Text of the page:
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How to Be an Outsider Artist: The Weird Beauty of Jon Ronson’s ‘Frank’

If you have any pre-awareness of the film Frank, opening in August, after a Sundance premiere and a screening at South by Southwest that garnered both raves and befuddled reviews, it’s probably this: it’s the movie where Michael Fassbender wears a giant fake papier maché head. … Read More

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The Many Literary Adaptations of Orson Welles

It’s notable that in My Lunches With Orson — the collection of taped conversations between Orson Welles and Henry Jaglom in the last years of the Citizen Kane director’s life — Welles mentions writers Jean-Paul Sartre, Jorge Luis Borges, Dwight Macdonald, James Agee, Joan Didion, and John O’Hara… but in the capacity of their film criticism, not their novels or nonfiction. Reading the conversations, it becomes clear that Welles was a big reader and obviously had a love for great literature — something also evidenced by the many film adaptations of literature he had a hand in. Here’s a selection of the most interesting. … Read More

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The 10 Best Nonfiction Books of 2014 So Far

It’s heartening to realize that there’s a surplus of elegantly written nonfiction books these days — books that can take you to another time, place, and location, and even cause a revolution in your mind. Here’s a sampling of the ten best nonfiction titles, ones that linger in our minds as the first half of the year draws to a… Read More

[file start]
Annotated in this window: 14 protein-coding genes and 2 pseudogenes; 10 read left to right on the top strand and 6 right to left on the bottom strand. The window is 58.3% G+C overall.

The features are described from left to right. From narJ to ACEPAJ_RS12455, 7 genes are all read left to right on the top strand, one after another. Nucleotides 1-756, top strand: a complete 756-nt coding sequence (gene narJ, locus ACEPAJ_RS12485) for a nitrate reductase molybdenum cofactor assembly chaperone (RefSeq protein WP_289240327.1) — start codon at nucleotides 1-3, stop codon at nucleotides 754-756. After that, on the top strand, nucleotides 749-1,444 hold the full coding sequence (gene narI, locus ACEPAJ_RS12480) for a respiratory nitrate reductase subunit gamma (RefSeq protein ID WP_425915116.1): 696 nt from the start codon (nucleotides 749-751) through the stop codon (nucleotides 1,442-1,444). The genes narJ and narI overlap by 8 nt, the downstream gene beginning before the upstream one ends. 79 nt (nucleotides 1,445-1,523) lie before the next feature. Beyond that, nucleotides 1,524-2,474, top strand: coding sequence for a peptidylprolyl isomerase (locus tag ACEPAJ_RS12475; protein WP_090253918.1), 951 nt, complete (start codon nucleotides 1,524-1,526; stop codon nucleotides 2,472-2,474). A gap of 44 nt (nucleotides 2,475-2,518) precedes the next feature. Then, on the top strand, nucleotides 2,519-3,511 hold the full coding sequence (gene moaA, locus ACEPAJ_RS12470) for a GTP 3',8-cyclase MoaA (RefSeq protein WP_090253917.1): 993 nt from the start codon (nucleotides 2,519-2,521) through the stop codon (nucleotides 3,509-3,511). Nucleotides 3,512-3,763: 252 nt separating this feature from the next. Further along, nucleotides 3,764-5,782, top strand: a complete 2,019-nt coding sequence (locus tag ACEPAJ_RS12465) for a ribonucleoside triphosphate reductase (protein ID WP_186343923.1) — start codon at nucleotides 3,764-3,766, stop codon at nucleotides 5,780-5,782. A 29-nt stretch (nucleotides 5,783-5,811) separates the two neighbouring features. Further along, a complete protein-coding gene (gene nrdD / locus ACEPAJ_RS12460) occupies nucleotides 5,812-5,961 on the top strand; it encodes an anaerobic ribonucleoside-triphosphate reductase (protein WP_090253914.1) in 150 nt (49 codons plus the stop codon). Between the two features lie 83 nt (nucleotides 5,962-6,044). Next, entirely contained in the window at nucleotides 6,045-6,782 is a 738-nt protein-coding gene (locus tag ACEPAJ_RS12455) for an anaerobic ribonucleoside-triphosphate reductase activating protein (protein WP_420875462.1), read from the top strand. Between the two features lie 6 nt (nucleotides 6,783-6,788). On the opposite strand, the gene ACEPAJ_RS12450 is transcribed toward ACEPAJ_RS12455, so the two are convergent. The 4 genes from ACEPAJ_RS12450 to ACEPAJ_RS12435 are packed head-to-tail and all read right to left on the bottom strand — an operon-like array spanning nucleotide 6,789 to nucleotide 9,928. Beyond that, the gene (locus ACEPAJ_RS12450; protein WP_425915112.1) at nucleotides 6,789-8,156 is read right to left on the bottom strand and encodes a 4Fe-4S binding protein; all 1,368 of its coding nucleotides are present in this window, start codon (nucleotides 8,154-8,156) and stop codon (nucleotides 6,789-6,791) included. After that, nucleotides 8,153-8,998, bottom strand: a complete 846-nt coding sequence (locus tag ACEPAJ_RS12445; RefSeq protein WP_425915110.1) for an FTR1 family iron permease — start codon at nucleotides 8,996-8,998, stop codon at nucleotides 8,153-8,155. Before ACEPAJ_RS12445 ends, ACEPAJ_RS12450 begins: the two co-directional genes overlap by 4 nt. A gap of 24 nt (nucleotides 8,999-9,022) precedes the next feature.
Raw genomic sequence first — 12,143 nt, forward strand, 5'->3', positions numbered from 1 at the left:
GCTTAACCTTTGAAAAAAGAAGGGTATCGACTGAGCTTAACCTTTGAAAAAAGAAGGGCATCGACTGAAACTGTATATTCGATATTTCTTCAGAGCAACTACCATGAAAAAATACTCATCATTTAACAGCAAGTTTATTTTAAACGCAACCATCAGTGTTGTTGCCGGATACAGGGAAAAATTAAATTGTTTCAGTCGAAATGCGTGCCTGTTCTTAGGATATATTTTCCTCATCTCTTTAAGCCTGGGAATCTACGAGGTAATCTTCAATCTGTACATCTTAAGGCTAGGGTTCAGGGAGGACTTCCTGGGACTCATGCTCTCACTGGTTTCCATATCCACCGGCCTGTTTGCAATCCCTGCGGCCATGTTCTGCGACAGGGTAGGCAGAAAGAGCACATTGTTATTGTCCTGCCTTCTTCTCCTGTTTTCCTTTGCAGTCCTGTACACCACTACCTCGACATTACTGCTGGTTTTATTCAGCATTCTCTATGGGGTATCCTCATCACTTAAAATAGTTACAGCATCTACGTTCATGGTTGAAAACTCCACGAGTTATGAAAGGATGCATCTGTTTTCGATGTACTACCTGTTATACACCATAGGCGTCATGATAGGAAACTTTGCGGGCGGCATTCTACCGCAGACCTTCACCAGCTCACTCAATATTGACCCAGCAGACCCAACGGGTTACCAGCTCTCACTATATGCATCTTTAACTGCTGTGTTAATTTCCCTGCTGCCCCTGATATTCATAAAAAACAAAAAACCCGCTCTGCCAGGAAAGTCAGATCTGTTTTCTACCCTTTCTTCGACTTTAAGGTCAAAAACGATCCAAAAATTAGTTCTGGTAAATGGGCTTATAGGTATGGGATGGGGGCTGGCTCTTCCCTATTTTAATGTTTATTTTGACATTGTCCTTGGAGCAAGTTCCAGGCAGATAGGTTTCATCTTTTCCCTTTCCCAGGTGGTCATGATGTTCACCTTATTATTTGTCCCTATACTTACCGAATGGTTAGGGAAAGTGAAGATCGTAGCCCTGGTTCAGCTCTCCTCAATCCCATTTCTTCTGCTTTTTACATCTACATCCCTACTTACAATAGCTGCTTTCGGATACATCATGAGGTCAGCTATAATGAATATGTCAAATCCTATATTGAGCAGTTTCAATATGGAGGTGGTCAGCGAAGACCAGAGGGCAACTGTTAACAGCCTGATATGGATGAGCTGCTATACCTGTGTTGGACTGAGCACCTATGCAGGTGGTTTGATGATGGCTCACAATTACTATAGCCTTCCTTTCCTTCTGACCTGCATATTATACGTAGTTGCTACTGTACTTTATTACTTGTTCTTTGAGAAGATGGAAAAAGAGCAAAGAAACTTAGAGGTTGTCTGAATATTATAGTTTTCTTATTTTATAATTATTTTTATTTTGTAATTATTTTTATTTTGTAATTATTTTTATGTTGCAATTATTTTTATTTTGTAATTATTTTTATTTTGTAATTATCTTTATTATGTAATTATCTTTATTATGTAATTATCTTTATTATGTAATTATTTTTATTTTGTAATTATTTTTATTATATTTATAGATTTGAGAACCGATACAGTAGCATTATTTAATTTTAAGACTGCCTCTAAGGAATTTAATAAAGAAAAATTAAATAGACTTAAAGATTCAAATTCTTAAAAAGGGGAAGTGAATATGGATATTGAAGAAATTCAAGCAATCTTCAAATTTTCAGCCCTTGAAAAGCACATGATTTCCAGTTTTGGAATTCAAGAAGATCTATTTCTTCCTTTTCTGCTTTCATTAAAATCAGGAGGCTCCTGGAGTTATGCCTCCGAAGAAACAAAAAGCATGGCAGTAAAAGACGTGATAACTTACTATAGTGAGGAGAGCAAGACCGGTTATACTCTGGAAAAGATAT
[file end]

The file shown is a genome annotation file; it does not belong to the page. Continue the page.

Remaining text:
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New Biogaphies of Aleister Crowley and Proto-Fascist Poet Gabriele d’Annunzio Raise Big Questions on the Nature of Evil

Aleister Crowley was routinely referred to during his lifetime as “the wickedest man in the world.” He was an occultist, the founder of Thelema, a person who lived by the phrase “Do what thou wilt,” a drug addict, and all told, not a very fun person to be around. He was also a painter, a poet, a great mountain climber, and ultimately more an aesthete than a madman. … Read More

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The Foreign Graphic Novels Behind 10 Films

The subway suddenly seems like a fun place to be after seeing Bong Joon-ho’s Snowpiercer, which arrived in theaters this weekend. His post-apocalyptic nightmare is based on the French graphic novel, Le Transperceneige, centered on a group of survivors trapped on a segregated train circling the earth. Hollywood has mined the comic book world for a never-ending series of superhero films, but the foreign graphic novel library is still a relatively new source for filmmakers. We’ve highlighted graphic novels hailing from other countries that became the basis for ten different films — including a few adaptations that might surprise you. … Read More